Easter, or "Velikonoce" (meaning "great nights"), is another major holiday in the Czech Republic. Red is a very commonly worn color during this time, because it symbolizes joy, health, happiness, and new life that comes with spring.[citation needed] Families decorate Easter eggs elaborately together. Another Easter tradition is the whipping of other's legs with the pomlázka, which is a willow switch. Willow twigs are braided together and then are used by young boys to whip the girls' bottom usually 4x. This long-standing tradition is thought to bring health and youth to girls and women. The switch is called pomlázka meaning "rejuvenator", implying that a female struck by a pomlázka will become younger and prettier.

1 January is holiday New Year. After a late morning start the main meal of the day is prepared which should include pork for good luck and lentils for prosperity in the new year. It's bad luck to eat fish, your luck could swim away or poultry, your luck could fly away.[citation needed] January 6 is the Feast of the Three Kings. In many Czech and Slovak villages, boys dress up as the three wise men “Kaspar, Balthazar and Melchior”. With a piece of chalk the boys write K + B + M (or K + M + B) above the doorways on houses, where people donate money for charity. This brings blessings on that home and its family for a year. The chalk letters should never be cleaned off, but only replaced the next year. This is also usually the day the Christmas tree is taken down.[13]

Literature[edit]

Music[edit]

One of the most notable early baroque composers is Adam Václav Michna of Otradovice, living in Jindřichův Hradec in the 17th century. He is the author of the oldest known Czech Christmas carol Chtíc, aby spal. The biggest name among the Czech 18th century composers is probably Jan Dismas Zelenka, becoming the director of the renowned Dresden Hofkapelle. He was also a great inspiration for Bedřich Smetana, who is generally considered one of the most influential Czech composers of the 19th century classical music together with Antonín Dvořák and Leoš Janáček. Of these three, the one best known internationally is Antonín Dvořák, being well received in the Great Britain[14] and spending three years in the US as the director of the National Conservatory of Music in New York City.[15] Dvořák's New World Symphony became "one of the most popular of all time" according to Clapham.[16] 19th century Bohemia is also a cradle of the popular folk dance Polka. Among the Czech musicians of the 20th century, Karel Gott stands out the most, being the 42 times winner of the Golden Nightingale for the best male singer. He was one of the few musicians who were allowed to perform in the Western Bloc during the times of Cold War, becoming known as the "Golden voice of Prague".[17]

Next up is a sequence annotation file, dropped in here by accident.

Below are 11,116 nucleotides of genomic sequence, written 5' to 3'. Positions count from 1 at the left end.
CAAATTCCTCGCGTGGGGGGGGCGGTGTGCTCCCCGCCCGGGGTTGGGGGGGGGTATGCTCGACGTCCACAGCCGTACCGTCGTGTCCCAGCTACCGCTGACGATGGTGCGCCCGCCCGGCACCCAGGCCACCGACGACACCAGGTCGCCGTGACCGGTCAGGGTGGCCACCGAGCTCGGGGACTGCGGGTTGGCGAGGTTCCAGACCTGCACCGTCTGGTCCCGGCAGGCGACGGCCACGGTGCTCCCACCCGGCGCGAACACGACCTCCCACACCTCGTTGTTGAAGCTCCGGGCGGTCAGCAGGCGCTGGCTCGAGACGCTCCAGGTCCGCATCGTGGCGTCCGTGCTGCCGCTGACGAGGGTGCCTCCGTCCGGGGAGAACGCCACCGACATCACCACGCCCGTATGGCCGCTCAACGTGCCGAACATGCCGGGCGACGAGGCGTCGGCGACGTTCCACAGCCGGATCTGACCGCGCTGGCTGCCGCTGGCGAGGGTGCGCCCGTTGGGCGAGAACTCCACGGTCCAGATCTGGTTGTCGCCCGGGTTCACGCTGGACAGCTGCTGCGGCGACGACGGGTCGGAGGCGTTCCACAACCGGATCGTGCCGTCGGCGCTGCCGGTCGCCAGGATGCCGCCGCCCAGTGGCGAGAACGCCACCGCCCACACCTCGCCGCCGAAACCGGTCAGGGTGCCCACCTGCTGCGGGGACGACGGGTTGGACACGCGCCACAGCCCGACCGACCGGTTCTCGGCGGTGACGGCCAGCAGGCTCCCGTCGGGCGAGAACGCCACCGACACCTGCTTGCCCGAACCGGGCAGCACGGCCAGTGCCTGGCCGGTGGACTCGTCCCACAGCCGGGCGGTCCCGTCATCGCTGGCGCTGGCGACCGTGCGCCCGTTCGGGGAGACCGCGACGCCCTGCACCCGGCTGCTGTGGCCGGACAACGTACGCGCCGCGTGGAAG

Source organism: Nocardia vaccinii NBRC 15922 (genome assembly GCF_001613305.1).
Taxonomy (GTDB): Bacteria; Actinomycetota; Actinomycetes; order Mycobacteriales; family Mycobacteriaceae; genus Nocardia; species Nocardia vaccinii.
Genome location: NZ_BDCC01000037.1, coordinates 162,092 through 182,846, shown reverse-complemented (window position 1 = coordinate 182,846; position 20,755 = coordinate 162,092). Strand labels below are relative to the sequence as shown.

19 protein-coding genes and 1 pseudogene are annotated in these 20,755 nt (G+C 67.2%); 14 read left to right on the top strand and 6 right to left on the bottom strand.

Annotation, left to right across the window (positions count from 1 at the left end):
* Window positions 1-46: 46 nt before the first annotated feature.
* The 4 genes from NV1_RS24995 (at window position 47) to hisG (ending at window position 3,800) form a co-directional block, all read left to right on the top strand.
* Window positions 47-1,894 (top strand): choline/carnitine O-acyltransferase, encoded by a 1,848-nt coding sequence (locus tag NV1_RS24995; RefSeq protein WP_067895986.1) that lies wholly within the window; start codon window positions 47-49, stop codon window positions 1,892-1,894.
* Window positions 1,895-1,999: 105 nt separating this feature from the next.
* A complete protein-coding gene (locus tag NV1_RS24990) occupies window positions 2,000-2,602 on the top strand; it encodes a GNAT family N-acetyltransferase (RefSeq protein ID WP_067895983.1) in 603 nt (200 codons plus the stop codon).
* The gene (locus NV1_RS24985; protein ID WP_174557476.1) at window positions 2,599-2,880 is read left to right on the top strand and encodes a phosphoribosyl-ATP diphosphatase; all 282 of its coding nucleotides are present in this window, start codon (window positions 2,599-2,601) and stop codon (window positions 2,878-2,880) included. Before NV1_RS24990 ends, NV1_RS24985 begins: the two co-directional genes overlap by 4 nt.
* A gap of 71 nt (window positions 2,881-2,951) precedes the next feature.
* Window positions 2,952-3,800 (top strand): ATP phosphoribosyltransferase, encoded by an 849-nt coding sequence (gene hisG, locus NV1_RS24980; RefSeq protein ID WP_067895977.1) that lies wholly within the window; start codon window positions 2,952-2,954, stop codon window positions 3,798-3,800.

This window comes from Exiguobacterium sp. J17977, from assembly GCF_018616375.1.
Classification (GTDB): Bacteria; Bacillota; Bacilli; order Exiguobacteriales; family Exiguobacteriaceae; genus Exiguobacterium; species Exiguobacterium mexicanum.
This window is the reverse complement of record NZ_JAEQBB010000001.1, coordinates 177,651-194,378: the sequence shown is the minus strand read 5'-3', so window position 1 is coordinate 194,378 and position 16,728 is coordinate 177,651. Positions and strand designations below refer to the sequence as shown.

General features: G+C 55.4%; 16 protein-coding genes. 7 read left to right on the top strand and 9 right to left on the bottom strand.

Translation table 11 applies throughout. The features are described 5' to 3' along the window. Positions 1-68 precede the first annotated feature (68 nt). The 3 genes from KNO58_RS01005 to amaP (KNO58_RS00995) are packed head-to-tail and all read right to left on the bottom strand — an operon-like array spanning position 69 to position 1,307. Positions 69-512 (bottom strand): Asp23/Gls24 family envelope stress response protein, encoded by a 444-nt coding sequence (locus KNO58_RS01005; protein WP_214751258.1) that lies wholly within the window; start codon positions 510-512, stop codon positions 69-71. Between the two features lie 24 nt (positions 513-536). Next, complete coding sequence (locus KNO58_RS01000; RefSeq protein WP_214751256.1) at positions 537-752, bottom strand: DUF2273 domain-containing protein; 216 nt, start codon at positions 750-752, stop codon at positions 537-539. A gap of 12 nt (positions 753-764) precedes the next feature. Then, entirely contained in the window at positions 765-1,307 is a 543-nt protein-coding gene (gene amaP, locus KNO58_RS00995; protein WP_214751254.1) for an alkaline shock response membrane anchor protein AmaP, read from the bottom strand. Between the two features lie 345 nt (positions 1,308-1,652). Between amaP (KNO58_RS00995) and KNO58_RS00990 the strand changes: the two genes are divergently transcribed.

Public holidays[edit]

Sports[edit]

Theatre[edit]

Czech theatrical tradition played a big part in the Czech National Revival. Opening of the National Theatre in Prague in 1881 was a great success of the Czech nationalists. In 1920, Karel Čapek published his science fiction play R.U.R., where he introduced the word "robot" to the English language and to science fiction as a whole.[18] Famous avant-garde theatre formed in the 1920s was the Osvobozené divadlo (Liberated theatre in English) of Jan Werich and Jiří Voskovec. Václav Havel – one of the leaders of the democratic dissent during the rule of the Communist Party and the first Czech president – was also a playwright, best known for his 1963 absurd play The Garden Party, criticizing the conformism of the Socialist Czechoslovakia.

See also[edit]

References[edit]

  1. ^ "World Heritage List". UNESCO World Heritage Centre. Retrieved 4 February 2021.
  2. ^ "All Nobel Prizes". NobelPrize.org. Retrieved 4 February 2021.
  3. ^ "Nomination Archive". NobelPrize.org. 1 April 2020. Retrieved 4 February 2021.
  4. ^ Karissa Rosenfield (8 March 2013). "Eva Jiricna Awarded 2013 Jane Drew Prize". ArchDaily. Retrieved 12 January 2014.
  5. ^ Svoboda, Jiří (10 October 2017). "On landscapes, maps and Upper Paleolithic lifestyles in the central European corridor: the images of Pavlov and Předmostí". Veleia (34): 67–74. doi:10.1387/veleia.18074. Retrieved 2 February 2021.
  6. ^ "Kupkův obraz Divertimento II vytvořil nový český aukční rekord". Novinky.cz. Retrieved 8 February 2021.
  7. ^ Bawden, Liz-Anne, ed. (1976) The Oxford Companion to Film. London: Oxford University Press; p. 55
  8. ^ "The Official Academy Awards Database". Retrieved 7 February 2021.
  9. ^ "The Official Academy Awards Database". Retrieved 7 February 2021.
  10. ^ "The Official Academy Awards Database". Retrieved 7 February 2021.
  11. ^ "Czechs pick billions worth of forest mushrooms, berries annually". Radio Prague International. 24 July 2009. Retrieved 7 February 2021.
  12. ^ "Beer Consumption by Country 2021". worldpopulationreview.com. Retrieved 7 February 2021.
  13. ^ "Czech Slovak Heritage Tours Holiday and Traditions Page". Czechheritage.net. Archived from the original on 15 August 2017. Retrieved 20 August 2017.
  14. ^ Steinberg, Michael. The symphony: a listener's guide. New York. p. 140. ISBN 978-0-19-506177-2.
  15. ^ Cooper, Michael (23 August 2013). "The Deal That Brought Dvorak to New York (Published 2013)". The New York Times. Retrieved 8 February 2021.
  16. ^ Clapham, John, Dvořák, Norton, New York, 1979, pp. 132–133.
  17. ^ "Karel Gott: Czech singer dubbed 'Sinatra of the East' dies". BBC News. 2 October 2019. Retrieved 8 February 2021.
  18. ^ Asimov, Isaac (September 1979). "The Vocabulary of Science Fiction". Asimov's Science Fiction.